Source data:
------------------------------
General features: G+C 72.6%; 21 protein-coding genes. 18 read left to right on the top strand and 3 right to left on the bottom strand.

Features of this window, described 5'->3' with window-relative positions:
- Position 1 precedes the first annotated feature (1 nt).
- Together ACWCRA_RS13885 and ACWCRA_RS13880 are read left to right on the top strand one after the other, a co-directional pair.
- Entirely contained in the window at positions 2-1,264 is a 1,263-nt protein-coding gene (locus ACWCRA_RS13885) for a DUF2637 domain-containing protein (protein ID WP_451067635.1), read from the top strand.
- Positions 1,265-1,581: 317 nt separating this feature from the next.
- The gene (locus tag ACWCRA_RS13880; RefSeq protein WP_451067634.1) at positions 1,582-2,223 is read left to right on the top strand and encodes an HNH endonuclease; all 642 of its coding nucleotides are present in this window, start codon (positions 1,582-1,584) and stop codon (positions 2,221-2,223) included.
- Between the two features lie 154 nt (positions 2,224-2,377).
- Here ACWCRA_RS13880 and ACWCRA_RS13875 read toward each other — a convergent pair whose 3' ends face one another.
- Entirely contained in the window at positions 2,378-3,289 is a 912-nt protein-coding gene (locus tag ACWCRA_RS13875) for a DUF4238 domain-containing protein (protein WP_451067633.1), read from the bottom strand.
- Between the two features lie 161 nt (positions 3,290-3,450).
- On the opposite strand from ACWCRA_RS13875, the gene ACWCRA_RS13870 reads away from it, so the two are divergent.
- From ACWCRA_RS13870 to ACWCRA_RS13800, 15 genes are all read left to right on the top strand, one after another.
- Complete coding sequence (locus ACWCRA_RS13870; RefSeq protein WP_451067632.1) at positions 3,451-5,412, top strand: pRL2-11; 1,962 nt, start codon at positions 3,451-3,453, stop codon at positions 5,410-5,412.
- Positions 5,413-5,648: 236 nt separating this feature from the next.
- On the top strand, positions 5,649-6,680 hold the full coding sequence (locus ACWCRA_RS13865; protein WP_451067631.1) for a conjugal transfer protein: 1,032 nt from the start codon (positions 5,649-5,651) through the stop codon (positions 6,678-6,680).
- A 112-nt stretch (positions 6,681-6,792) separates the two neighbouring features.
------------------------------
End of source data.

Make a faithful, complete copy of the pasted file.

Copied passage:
General features: G+C 72.6%; 21 protein-coding genes. 18 read left to right on the top strand and 3 right to left on the bottom strand.

Features of this window, described 5'->3' with window-relative positions:
- Position 1 precedes the first annotated feature (1 nt).
- Together ACWCRA_RS13885 and ACWCRA_RS13880 are read left to right on the top strand one after the other, a co-directional pair.
- Entirely contained in the window at positions 2-1,264 is a 1,263-nt protein-coding gene (locus ACWCRA_RS13885) for a DUF2637 domain-containing protein (protein ID WP_451067635.1), read from the top strand.
- Positions 1,265-1,581: 317 nt separating this feature from the next.
- The gene (locus tag ACWCRA_RS13880; RefSeq protein WP_451067634.1) at positions 1,582-2,223 is read left to right on the top strand and encodes an HNH endonuclease; all 642 of its coding nucleotides are present in this window, start codon (positions 1,582-1,584) and stop codon (positions 2,221-2,223) included.
- Between the two features lie 154 nt (positions 2,224-2,377).
- Here ACWCRA_RS13880 and ACWCRA_RS13875 read toward each other — a convergent pair whose 3' ends face one another.
- Entirely contained in the window at positions 2,378-3,289 is a 912-nt protein-coding gene (locus tag ACWCRA_RS13875) for a DUF4238 domain-containing protein (protein WP_451067633.1), read from the bottom strand.
- Between the two features lie 161 nt (positions 3,290-3,450).
- On the opposite strand from ACWCRA_RS13875, the gene ACWCRA_RS13870 reads away from it, so the two are divergent.
- From ACWCRA_RS13870 to ACWCRA_RS13800, 15 genes are all read left to right on the top strand, one after another.
- Complete coding sequence (locus ACWCRA_RS13870; RefSeq protein WP_451067632.1) at positions 3,451-5,412, top strand: pRL2-11; 1,962 nt, start codon at positions 3,451-3,453, stop codon at positions 5,410-5,412.
- Positions 5,413-5,648: 236 nt separating this feature from the next.
- On the top strand, positions 5,649-6,680 hold the full coding sequence (locus ACWCRA_RS13865; protein WP_451067631.1) for a conjugal transfer protein: 1,032 nt from the start codon (positions 5,649-5,651) through the stop codon (positions 6,678-6,680).
- A 112-nt stretch (positions 6,681-6,792) separates the two neighbouring features.